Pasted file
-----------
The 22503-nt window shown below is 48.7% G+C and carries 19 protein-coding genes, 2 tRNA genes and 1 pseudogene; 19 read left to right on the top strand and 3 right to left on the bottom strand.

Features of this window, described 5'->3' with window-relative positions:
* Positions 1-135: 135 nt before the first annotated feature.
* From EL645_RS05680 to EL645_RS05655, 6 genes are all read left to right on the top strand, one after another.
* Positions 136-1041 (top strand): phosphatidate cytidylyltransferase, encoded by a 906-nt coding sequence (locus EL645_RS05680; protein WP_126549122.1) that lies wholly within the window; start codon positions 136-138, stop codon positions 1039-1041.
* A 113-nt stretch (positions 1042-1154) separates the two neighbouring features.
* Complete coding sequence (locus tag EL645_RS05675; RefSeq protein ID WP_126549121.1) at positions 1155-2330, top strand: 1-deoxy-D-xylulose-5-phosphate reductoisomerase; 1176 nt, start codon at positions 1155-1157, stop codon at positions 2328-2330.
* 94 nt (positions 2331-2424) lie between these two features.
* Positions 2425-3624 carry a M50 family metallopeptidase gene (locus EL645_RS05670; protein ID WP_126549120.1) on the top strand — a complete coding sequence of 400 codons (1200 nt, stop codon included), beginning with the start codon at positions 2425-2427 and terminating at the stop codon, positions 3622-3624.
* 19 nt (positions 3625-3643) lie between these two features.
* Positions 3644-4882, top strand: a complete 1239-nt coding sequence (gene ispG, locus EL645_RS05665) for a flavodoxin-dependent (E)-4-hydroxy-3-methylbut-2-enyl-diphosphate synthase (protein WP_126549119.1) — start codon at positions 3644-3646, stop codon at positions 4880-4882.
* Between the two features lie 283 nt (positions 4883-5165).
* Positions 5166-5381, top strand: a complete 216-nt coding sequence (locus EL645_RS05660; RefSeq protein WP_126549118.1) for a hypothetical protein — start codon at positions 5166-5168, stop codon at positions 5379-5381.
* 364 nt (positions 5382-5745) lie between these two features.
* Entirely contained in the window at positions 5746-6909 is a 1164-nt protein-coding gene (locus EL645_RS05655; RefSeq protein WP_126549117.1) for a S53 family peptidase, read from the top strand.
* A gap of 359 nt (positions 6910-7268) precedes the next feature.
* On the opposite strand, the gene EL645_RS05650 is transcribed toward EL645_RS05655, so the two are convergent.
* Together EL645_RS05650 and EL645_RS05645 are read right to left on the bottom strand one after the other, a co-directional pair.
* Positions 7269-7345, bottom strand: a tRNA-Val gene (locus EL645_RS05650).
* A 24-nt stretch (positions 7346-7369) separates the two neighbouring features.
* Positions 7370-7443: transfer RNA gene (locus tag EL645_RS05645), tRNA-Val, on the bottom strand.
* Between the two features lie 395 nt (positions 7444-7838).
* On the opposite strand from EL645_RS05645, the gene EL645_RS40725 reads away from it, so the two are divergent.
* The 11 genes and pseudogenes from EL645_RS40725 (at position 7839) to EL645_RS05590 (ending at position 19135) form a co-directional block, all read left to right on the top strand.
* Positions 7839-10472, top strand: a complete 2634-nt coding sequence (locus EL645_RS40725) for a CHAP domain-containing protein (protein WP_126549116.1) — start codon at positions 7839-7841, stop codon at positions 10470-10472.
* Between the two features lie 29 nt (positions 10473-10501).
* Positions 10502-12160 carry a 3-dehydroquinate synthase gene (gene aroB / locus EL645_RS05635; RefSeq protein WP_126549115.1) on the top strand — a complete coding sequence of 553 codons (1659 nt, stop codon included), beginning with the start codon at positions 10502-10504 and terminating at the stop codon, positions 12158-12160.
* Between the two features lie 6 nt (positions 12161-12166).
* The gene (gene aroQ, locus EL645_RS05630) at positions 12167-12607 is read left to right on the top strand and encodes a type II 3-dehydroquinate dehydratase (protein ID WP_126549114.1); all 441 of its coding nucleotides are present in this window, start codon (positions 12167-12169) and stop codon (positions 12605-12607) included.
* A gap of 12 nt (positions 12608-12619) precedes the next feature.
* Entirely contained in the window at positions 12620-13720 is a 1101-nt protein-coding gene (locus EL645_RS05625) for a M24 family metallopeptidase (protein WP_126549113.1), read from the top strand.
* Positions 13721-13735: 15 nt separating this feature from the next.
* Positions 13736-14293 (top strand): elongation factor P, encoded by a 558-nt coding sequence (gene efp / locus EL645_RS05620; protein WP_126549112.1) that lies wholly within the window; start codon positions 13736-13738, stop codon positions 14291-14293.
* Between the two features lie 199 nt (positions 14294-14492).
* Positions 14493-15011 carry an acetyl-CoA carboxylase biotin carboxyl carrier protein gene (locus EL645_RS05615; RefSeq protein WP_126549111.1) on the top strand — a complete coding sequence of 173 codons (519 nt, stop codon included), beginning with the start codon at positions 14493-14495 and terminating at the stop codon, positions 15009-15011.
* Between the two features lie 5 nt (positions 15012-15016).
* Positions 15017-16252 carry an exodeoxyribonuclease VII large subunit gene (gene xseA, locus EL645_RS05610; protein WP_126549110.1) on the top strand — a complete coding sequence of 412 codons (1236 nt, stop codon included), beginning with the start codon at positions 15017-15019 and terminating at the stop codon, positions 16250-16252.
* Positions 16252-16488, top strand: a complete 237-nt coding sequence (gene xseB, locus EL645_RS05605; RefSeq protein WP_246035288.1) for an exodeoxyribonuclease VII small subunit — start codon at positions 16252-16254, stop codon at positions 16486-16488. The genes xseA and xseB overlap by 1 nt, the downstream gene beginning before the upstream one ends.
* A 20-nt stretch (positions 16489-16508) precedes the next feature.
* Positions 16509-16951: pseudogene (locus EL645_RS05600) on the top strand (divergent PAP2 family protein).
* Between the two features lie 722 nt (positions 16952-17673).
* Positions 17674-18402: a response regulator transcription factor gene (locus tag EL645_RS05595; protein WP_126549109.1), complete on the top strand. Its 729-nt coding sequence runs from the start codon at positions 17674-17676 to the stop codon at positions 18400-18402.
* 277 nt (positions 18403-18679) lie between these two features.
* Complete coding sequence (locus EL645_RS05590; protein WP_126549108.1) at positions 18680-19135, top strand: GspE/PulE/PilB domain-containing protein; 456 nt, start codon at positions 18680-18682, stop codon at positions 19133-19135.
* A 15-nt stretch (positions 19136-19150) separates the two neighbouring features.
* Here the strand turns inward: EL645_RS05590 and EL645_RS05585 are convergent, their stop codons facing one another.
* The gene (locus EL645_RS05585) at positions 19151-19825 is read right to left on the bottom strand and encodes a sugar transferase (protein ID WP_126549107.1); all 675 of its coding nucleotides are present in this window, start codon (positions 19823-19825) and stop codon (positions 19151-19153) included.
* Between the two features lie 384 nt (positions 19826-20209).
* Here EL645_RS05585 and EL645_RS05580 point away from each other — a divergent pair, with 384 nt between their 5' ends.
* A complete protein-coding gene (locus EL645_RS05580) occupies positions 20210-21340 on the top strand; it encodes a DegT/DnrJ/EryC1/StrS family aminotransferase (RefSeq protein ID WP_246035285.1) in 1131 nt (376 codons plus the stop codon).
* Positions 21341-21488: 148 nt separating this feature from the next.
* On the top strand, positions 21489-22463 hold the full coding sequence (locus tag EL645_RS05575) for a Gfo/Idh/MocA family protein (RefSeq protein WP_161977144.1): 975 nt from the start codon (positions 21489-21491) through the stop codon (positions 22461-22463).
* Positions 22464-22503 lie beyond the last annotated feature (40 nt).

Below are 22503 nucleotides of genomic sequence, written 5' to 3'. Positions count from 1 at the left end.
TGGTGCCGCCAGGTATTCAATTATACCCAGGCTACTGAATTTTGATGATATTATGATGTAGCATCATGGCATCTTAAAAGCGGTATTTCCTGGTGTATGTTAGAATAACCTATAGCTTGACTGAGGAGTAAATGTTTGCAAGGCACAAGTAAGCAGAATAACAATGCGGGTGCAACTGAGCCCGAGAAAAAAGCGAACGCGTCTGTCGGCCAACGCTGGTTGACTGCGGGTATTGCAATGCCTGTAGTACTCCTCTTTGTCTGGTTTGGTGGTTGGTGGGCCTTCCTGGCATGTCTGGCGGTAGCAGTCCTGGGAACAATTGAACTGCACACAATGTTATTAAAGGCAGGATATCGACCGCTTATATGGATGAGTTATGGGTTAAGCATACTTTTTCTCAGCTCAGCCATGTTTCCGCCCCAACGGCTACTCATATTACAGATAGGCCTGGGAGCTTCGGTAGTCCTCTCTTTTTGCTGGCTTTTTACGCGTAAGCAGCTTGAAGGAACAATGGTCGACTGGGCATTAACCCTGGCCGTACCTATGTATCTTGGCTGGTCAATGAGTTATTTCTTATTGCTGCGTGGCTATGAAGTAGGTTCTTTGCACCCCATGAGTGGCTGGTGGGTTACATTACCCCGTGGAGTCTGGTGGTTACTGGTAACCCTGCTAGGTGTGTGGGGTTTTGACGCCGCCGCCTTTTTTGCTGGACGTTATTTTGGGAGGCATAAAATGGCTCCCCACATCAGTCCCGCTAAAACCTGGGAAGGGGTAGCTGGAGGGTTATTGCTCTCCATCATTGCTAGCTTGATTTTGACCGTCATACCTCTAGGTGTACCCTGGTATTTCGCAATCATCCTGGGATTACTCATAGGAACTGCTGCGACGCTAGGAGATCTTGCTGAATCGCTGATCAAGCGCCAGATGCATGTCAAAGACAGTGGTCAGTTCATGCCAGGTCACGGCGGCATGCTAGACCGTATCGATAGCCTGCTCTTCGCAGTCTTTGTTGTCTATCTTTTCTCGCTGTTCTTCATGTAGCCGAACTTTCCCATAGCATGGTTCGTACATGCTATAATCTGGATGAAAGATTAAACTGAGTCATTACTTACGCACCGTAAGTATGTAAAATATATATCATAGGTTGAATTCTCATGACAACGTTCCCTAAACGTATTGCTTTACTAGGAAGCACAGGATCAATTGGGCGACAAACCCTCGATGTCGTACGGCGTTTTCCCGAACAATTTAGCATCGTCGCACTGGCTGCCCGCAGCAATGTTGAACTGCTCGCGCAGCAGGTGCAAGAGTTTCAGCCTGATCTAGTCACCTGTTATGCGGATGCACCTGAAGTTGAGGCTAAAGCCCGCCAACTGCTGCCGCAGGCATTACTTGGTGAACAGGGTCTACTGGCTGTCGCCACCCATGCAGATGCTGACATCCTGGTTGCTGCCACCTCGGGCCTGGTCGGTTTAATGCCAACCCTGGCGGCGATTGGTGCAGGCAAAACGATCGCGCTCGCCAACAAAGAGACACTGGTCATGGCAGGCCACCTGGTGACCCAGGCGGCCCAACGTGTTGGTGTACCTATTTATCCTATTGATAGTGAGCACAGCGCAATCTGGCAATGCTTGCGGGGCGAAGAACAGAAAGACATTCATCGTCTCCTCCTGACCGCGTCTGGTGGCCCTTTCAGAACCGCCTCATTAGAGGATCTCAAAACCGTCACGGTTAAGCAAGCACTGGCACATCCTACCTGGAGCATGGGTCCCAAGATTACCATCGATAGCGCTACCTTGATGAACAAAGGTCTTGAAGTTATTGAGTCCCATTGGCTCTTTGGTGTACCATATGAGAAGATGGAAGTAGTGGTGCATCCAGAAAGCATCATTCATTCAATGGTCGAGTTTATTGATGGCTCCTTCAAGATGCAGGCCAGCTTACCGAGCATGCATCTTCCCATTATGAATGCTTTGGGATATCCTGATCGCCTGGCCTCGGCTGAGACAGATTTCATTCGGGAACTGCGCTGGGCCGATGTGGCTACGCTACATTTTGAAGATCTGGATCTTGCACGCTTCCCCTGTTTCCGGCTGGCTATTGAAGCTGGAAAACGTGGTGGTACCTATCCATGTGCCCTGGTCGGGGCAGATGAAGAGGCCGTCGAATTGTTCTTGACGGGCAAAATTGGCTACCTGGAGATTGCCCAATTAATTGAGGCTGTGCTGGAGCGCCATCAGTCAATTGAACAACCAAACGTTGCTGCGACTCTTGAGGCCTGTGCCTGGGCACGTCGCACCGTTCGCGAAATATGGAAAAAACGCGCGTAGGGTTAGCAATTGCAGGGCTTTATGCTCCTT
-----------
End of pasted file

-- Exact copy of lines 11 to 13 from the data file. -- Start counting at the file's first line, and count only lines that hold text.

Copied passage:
* Positions 3644-4882, top strand: a complete 1239-nt coding sequence (gene ispG, locus EL645_RS05665) for a flavodoxin-dependent (E)-4-hydroxy-3-methylbut-2-enyl-diphosphate synthase (protein WP_126549119.1) — start codon at positions 3644-3646, stop codon at positions 4880-4882.
* Between the two features lie 283 nt (positions 4883-5165).
* Positions 5166-5381, top strand: a complete 216-nt coding sequence (locus EL645_RS05660; RefSeq protein WP_126549118.1) for a hypothetical protein — start codon at positions 5166-5168, stop codon at positions 5379-5381.